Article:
I personally doubt WW and IAG would go through the process of doing a LOI if it was mainly to help raise Boeing's stature during a crisis, there's nothing in it for them.

If they truly wanted to order MAXes there was nothing stopping them from doing that, instead they pulled up short of that.

None of that is by accident.


I am wondering what the liability of management would have been had they gone ahead with the order without allowing Airbus to bid. This is not a case of FR where Airbus is on record saying they aren't interested in bidding for potential orders to be used again to extract lower pricing. They are keen to speak to IAG about their potential fleet needs and this was not given to them and was on record to state this. Had Walsh gone ahead with the order you suspect there may have been some qualms from shareholders on why they didn't go ahead with a competition to extract the absolute best price. You cannot claim the Boeing price was better than what Airbus would have offered without giving Airbus the chance.

So that is why a lot of posters were saying the LOI was a publicity stunt. It just never made sense for IAG to sign an order without asking Airbus to bid at least.
 
oschkosch
Posts: 687
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Re: B737MAX Still considered for IAGs future fleet

Sat Sep 25, 2021 2:49 pm

enzo011 wrote:
Revelation wrote:
I think the newsy part of the post is that IAG is still talking to Boeing about narrow bodies i.e. 737, regardless of the status of a 2+ years old LOI.


I think it is interesting that an airline that signed a LOI to order one aircraft has now seemingly opened that order up again. I would be more worried about what it says about the LOI and the aircraft it covered than the silver lining that Boeing is still in the running for an order that they had the inside lane in only 2 years ago.


Revelation wrote:
It's funny people argued earlier that the LOI wasn't an order, now they argue it was. It never was an order, and clearly the longer it stayed in 'intent' state, the weaker the 'intent' was.


Pick a lane. People were treating the LOI as an order in the initial thread. You yourself said, "Because WW himself told us that BA will operate 737s from LGW."

viewtopic.php?f=3&t=1425047&start=100#p21447151

Now that people seem to agree with you, you tell them they were wrong to listen to you in that thread. That is an interesting stance to take.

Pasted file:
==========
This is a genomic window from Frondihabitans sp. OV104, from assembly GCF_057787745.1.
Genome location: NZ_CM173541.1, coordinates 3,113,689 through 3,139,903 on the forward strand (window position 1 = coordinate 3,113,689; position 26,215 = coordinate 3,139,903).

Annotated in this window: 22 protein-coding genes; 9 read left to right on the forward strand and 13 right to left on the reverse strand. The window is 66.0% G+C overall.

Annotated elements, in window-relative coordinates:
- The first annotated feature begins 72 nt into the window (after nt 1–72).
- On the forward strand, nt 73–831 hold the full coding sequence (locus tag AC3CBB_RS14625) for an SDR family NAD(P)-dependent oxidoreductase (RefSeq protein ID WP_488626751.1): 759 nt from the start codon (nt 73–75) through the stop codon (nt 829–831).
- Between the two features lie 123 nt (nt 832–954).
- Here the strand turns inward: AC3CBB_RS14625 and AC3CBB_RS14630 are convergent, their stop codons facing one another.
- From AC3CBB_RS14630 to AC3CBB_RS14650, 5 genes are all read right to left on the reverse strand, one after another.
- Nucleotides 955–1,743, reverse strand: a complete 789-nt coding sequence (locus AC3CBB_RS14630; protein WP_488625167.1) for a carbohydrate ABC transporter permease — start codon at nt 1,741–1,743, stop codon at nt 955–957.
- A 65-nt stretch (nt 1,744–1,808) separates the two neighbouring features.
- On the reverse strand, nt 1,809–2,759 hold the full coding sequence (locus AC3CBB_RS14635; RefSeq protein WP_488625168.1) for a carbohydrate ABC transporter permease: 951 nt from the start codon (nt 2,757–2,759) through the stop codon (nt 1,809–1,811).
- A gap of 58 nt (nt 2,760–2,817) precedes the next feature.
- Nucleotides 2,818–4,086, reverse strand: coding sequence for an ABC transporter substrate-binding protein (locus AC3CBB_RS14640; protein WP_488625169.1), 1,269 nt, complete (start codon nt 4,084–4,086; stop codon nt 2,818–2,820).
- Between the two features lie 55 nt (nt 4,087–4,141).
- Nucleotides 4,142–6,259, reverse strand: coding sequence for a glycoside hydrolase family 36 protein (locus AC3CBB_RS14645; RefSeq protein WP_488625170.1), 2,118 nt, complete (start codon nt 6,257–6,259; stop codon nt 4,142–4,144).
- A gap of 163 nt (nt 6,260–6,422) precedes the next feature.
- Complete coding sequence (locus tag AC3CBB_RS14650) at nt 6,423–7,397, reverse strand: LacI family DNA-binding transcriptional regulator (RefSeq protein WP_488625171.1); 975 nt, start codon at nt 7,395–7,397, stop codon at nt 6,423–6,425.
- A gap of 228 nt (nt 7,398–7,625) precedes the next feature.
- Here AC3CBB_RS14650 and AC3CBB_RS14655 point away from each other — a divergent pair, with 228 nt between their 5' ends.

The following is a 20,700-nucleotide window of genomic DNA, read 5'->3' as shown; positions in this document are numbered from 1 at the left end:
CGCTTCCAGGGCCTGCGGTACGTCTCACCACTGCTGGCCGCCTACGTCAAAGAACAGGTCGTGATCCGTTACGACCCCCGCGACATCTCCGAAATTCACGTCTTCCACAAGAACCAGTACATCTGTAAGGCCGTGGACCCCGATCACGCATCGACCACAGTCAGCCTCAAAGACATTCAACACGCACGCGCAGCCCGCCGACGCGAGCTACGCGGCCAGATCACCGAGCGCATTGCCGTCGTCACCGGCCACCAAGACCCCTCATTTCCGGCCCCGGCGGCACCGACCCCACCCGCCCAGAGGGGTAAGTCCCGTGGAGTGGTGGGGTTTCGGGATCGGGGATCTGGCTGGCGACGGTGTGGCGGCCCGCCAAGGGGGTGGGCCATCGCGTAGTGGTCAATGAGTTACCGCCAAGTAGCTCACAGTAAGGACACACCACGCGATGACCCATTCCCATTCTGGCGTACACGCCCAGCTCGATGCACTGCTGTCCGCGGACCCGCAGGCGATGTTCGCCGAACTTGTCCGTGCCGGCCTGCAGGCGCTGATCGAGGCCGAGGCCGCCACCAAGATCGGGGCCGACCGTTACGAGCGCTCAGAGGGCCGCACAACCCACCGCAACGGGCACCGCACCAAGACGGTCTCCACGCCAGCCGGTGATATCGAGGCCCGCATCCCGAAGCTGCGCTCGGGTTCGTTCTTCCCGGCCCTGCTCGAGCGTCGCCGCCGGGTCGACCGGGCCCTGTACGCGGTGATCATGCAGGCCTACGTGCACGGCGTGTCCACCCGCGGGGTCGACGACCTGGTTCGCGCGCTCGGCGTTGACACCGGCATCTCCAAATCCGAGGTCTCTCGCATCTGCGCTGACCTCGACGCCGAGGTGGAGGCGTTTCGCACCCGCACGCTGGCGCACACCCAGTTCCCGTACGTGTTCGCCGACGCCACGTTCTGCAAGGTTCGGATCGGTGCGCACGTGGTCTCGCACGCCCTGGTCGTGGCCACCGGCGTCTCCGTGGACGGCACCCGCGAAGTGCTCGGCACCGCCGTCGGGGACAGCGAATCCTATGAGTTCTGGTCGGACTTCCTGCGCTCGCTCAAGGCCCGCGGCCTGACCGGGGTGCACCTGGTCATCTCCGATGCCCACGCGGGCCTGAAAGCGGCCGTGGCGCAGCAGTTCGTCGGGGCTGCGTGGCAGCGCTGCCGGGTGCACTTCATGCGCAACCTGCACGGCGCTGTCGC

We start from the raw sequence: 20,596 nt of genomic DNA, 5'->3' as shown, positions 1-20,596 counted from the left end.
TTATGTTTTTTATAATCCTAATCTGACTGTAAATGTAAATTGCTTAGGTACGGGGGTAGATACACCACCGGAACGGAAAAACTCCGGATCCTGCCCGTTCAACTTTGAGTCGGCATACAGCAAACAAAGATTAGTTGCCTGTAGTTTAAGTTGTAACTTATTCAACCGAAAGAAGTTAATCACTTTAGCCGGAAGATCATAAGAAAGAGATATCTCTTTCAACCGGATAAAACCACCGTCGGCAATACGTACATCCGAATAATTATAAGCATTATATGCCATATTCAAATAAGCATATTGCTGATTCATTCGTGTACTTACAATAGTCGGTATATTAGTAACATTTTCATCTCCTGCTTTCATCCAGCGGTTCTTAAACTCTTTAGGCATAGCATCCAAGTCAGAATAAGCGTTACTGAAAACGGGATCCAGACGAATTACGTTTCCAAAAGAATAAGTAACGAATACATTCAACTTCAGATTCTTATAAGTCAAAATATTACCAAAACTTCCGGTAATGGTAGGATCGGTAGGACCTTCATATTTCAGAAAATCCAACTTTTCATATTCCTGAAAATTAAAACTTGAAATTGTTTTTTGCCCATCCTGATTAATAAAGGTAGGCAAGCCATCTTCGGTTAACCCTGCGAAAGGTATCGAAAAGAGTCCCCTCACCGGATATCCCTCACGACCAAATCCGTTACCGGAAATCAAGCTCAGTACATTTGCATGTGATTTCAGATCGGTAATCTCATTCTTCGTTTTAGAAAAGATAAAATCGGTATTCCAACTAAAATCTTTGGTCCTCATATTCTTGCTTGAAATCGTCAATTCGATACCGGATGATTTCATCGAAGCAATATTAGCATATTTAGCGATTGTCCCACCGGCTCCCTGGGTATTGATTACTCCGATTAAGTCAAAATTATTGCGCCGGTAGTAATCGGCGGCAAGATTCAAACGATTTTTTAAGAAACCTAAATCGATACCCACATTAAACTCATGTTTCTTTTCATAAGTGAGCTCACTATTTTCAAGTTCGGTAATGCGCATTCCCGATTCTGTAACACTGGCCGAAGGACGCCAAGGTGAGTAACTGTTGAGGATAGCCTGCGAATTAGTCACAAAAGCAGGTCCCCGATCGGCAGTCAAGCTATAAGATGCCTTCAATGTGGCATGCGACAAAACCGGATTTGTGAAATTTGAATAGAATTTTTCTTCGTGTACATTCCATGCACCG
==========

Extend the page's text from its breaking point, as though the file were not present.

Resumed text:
Revelation wrote:
If they clearly intended to order MAX, they would have just gone ahead and ordered MAX, just like WN and FR did.

IAG clearly intended to send the signal that they intended to order MAX IMO to get Airbus to become more responsive to its current and future needs, and really did not intend to order MAX.

I personally doubt WW and IAG would go through the process of doing a LOI if it was mainly to help raise Boeing's stature during a crisis, there's nothing in it for them.

If they truly wanted to order MAXes there was nothing stopping them from doing that, instead they pulled up short of that.

None of that is by accident.


I am wondering what the liability of management would have been had they gone ahead with the order without allowing Airbus to bid. This is not a case of FR where Airbus is on record saying they aren't interested in bidding for potential orders to be used again to extract lower pricing. They are keen to speak to IAG about their potential fleet needs and this was not given to them and was on record to state this. Had Walsh gone ahead with the order you suspect there may have been some qualms from shareholders on why they didn't go ahead with a competition to extract the absolute best price. You cannot claim the Boeing price was better than what Airbus would have offered without giving Airbus the chance.

So that is why a lot of posters were saying the LOI was a publicity stunt. It just never made sense for IAG to sign an order without asking Airbus to bid at least.